Cancer survival: Macmillan hails major improvement

Mammogram The study looked at survival times and estimates for 20 cancers going back four decades

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Some cancer survivors in England and Wales are living nearly six times longer than 40 years ago, figures show.

But the Macmillan Cancer Support data highlights a "woeful" lack of progress for some types of the disease, such as lung and stomach cancer.

The charity has calculated median survival times - the time taken until half of those diagnosed have died.

The Department of Health says it is giving high priority to cancers where survival rates have not improved.

Macmillan Cancer Support carried out an analysis of survival times and estimates for 20 cancers going back four decades, drawing on research by the London School of Hygiene and Tropical Medicine.

The charity says it would expect the figures to be similar for the whole of the UK.

Survival is usually expressed as the number of people reaching a particular milestone, such as one, five or 10 years after diagnosis.

The charity's chief executive, Ciaran Devane, says calculating median survival times is a huge breakthrough: "It is median survival times that give an accurate new picture of how long people might expect to live with different cancers.

Dena Hutchings: ''I never thought it was going to be cancer''

"Finally we can answer the big question: 'How long have I got?'"

The figures show an improvement in overall median cancer survival, from one year for patients diagnosed in 1971-72 to nearly six years for those diagnosed four decades later.

Six of the cancers now have median survival times of more than 10 years. The biggest improvement is for colon cancer, with a 17-fold improvement.

There is a 10-fold increase for non-Hodgkin lymphoma.

Dena Hutchings, who is 42 and from Sheffield, was diagnosed with the disease nearly five years ago. Even though her chemotherapy pushed her into early menopause, she still feels fortunate.

"It could have been a worse case cancer but fortunately for me it turned out to be lymphoma. It is one of the more treatable and curable cancers."

However the data also shows that for nine cancers, median survival time is still three years or under.

Adrian Antwis talks about his terminal lung cancer

It indicates little improvement in 40 years for lung, brain and pancreatic cancer.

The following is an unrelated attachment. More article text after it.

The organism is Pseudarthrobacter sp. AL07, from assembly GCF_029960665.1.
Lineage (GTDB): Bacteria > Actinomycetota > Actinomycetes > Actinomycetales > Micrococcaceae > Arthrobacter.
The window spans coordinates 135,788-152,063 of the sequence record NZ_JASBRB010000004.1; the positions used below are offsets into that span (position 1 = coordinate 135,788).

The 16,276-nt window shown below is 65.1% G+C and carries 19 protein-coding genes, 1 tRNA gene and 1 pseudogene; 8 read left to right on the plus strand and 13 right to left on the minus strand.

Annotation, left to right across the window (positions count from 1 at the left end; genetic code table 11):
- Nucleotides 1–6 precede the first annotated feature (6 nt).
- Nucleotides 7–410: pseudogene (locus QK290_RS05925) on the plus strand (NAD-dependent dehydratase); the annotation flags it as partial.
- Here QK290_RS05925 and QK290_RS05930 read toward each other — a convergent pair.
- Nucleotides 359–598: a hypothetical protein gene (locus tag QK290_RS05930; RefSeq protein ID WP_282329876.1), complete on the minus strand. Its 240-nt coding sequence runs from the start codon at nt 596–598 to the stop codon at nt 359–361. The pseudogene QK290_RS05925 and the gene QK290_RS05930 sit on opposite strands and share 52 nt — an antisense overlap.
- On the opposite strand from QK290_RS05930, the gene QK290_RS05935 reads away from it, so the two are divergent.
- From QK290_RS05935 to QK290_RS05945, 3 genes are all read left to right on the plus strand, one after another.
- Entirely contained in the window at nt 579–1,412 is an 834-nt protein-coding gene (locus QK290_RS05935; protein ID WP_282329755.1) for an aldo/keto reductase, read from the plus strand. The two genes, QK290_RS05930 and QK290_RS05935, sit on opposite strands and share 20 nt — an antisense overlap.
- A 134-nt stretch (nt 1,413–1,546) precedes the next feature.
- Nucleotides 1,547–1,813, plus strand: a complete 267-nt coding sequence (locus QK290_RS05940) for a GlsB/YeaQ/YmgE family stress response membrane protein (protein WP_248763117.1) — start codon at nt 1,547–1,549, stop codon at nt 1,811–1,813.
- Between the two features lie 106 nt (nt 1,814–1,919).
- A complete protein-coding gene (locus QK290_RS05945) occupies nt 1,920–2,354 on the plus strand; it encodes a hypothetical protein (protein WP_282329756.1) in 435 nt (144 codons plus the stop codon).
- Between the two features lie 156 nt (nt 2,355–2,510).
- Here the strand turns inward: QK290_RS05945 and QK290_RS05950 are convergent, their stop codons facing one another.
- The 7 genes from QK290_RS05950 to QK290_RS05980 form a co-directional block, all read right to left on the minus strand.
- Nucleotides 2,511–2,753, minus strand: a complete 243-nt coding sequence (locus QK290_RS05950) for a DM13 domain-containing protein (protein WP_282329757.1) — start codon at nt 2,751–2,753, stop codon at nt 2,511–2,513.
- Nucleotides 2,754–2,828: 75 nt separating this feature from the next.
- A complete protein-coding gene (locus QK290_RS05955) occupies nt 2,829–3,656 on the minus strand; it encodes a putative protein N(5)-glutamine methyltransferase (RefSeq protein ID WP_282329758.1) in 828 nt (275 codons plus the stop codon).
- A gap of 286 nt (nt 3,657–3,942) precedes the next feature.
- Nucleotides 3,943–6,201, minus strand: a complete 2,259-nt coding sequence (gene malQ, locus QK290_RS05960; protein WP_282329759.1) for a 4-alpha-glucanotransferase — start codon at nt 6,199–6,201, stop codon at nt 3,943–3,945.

Adrian Antwis, who is 40 and also from Sheffield, was diagnosed with lung cancer in spring this year.

He was told he had just months to live. He hopes the huge variations highlighted by the new figures will act as a spur for research into effective new treatments for cancers such as his.

"I'd willingly go through months and months of treatment - of being sick - knowing that I'd have a chance. But there's no treatment at all, so it's something you've got to accept, and get on with it."

'Huge challenge'

Macmillan Cancer Support says although it is good news that more cancer patients are living longer, many are struggling with long-term health problems caused by their treatment.

These include fatigue, infertility, and damage to the lungs and heart. Some cancer survivors also need psychological support.

The charity says this poses a huge challenge for the NHS in planning better services.

Macmillan's chief medical officer, professor Jane Maher, says the response from governments to this challenge has varied across the UK.

"The English National Cancer Survivorship Initiative is really beginning to deliver results.

"The Northern Ireland initiative has started and we're hopeful that very good things are going to come out of it. Scotland is just about to kick off with a survivorship initiative.

"We're hoping that Wales will follow the other three nations to take forward a survivorship initiative."

The Care Services Minister for England, Paul Burstow, said the government was working with Macmillan to help cancer survivors.

"It is essential that cancer survivors receive the support they need to cope with any long-term effects of their cancer."

Sarah Lyness of Cancer Research UK said more research into cancers that have shown little progress such as lung, stomach, oesophageal, pancreas and brain cancer was urgently needed.

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